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Les Petits Mouchoirs(2010)
Every year, Max, a successful restaurant owner, and Véro, his eco-friendly wife invite a merry group of friends to their beautiful beach house to celebrate Antoine's birthday and kick-start the vacation. But, this year, before they all leave Paris, their buddy Ludo is hurt in a serious accident, which sets off a dramatic chain of reactions and emotional responses...
For more about Les Petits Mouchoirs and the Les Petits Mouchoirs Blu-ray release, see Les Petits Mouchoirs Blu-ray Review published by Dr. Svet Atanasov on April 15, 2011 where this Blu-ray release scored 4.5 out of 5.
Starring: François Cluzet, Marion Cotillard, Gilles Lellouche, Benoît Magimel, Jean Dujardin, Laurent Lafitte
Director: Guillaume Canet
» See full cast & crew
Les Petits Mouchoirs Blu-ray Review
Reviewed by Dr. Svet Atanasov, April 15, 2011
Screened at the Toronto International Film Festival, Guillaume Canet's "Les petits mouchoirs" a.k.a "Little White Lies" (2010) arrives on Blu-ray courtesy of French distributors EuropaCorp. The supplemental features on the disc include making of featurette; bloopers; deleted and extended scenes; and raw footage from the shooting of the film. In French, with optional English and French SDH subtitles for the main feature. Region-Free.
A man (Jean Dujardin, Lucky Luke), who has partied for hours in a chic night club, is seriously injured in a motorcycle crash. A few hours later, his friends gather around his hospital bed. They cannot believe what has happened. A few of them begin crying. Outside of the hospital they argue whether to have the summer vacation which they have been planning for months or stay in the city. Eventually, they agree that there is nothing that they could do to help their friend and head to the south of France.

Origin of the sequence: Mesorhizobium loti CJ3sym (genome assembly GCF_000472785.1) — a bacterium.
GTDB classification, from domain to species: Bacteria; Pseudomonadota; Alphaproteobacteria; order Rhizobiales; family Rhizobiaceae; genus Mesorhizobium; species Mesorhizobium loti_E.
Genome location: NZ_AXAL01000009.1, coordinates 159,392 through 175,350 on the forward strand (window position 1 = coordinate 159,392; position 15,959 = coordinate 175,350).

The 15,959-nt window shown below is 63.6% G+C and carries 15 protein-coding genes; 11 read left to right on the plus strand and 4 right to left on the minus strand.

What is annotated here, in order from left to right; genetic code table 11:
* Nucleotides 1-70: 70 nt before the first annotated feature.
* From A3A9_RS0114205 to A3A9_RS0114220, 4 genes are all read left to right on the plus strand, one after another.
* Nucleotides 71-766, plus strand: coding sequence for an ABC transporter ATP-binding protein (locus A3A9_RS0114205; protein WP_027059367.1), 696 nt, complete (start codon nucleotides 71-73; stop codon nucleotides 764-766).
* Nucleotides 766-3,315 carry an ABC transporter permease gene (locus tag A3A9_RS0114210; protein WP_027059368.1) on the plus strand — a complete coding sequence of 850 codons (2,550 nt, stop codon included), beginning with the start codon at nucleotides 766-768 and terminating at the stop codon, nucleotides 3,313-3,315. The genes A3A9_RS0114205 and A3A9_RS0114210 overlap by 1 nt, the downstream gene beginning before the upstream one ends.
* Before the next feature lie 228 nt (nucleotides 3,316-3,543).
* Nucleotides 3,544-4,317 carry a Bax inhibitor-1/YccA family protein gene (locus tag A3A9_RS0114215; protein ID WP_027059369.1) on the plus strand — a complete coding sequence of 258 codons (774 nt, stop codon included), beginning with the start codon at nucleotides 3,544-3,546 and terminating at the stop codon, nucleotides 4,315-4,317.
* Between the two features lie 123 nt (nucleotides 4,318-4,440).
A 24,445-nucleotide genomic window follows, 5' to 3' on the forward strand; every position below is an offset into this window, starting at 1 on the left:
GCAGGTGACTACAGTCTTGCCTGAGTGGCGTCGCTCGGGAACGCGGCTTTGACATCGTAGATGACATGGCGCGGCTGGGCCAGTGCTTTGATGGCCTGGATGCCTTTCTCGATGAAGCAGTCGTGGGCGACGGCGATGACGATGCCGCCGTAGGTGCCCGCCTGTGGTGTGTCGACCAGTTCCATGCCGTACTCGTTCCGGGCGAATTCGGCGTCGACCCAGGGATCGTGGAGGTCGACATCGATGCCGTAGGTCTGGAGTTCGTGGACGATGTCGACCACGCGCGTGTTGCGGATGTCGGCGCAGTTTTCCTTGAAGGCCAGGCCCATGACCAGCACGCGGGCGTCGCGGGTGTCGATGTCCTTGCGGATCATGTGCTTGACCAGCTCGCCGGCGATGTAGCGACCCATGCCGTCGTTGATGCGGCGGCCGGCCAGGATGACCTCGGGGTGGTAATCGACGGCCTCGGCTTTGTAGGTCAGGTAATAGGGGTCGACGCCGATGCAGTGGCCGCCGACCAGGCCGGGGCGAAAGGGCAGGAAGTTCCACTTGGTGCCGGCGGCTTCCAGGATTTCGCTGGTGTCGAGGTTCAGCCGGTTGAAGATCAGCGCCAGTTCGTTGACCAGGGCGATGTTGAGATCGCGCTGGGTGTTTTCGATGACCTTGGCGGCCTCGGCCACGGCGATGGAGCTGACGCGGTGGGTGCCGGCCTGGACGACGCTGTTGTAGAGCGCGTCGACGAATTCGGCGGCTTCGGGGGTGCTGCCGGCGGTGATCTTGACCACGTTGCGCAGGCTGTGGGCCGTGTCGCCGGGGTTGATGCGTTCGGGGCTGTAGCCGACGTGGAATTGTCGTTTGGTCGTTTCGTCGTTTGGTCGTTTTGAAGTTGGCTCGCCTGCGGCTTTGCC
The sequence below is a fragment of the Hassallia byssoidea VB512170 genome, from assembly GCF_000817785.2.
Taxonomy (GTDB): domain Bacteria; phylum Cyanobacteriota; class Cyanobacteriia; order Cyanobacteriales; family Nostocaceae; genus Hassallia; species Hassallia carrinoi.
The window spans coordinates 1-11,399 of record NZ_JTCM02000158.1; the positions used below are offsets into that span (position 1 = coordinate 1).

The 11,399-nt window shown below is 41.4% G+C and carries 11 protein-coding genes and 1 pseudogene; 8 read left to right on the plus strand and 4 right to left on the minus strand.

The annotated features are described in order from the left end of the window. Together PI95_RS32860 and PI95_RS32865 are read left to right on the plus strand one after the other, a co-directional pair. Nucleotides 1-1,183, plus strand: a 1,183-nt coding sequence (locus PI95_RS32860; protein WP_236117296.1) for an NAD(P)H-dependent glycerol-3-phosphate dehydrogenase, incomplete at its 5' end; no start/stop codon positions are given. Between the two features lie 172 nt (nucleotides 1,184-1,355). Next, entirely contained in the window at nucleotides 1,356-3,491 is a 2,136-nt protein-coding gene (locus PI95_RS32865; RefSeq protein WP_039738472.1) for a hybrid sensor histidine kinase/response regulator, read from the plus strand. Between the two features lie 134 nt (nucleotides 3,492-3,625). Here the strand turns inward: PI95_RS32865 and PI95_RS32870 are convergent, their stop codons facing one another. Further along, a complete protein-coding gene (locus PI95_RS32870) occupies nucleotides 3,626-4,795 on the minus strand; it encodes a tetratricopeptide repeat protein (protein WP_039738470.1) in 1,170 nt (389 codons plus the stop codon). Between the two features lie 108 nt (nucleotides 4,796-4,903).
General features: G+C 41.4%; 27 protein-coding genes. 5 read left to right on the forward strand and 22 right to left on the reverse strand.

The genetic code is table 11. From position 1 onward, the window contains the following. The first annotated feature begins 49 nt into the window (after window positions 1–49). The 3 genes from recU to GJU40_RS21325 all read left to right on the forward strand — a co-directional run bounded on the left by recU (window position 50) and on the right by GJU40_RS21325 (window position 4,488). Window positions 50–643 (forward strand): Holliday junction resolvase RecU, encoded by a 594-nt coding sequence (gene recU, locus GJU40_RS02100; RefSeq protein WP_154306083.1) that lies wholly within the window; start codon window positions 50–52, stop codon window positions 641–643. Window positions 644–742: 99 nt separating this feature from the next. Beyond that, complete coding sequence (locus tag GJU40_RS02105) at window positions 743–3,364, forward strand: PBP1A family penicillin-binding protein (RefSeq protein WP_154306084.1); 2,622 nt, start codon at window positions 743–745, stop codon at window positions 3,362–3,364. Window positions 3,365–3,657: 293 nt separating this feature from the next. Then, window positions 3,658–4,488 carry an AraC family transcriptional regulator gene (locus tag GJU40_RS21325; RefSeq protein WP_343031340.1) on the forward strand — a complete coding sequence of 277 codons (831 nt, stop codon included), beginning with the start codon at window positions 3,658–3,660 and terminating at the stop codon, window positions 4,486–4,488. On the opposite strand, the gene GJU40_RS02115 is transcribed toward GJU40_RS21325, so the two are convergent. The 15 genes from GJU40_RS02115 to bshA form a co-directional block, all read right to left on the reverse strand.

They are staying at Max's (François Cluzet, Tell No One) beautiful villa, which is literally a few hundred feet away from the beach. Max is a successful restaurant owner who has invested a ton of money into it, which is why he wants everything to look perfect. But he has just discovered that the lawn has not been mowed for days and gone berserk. Max's wife, Veronique (Valerie Bonneton, Summer Hours), thinks that he is overreacting.
Vincent (Benoit Magimel, The Piano Teacher) and Isabelle (Pascale Arbillot, Borderline) are happily married. They have a beautiful son, who has started asking a lot of questions for which they do not yet have appropriate answers. Recently, Vincent has discovered that he likes Max - and especially Max's hands, his personality, and the way his friend handles himself in public. He does not what to make of his feelings because he is absolutely certain that he isn't gay.
Eric (Gilles Lellouche, Family Hero) loves sex and is always looking to get laid. In recent weeks he has been thinking about having a threesome. He is in a serious relationship with a beautiful woman, Lea (Louise Monot, Same Sex Parents), who could not join him and his friends. Eric has just realized that he misses his lover more than words can describe.
Antoine (Laurent Lafitte, My Place in the Sun) is a hopeless romantic. He is also in a serious relationship with a beautiful woman, Juliette (Anne Marivin, Incognito), who has started texting him on his cell phone to tell him how much she misses him. Antoine does not know how to respond to her messages.
Marie (Marion Cotillard, A Very Long Engagement) wants to be loved but is afraid to commit. She has plenty of regular lovers but no one that she wants to have around at all times because serious relationships terrify her. Much to Marie's surprise, one of her lovers, Franck (Maxim Nucci, Alive), a handsome guitar player, has just phoned to let her know that he is on her way to see her.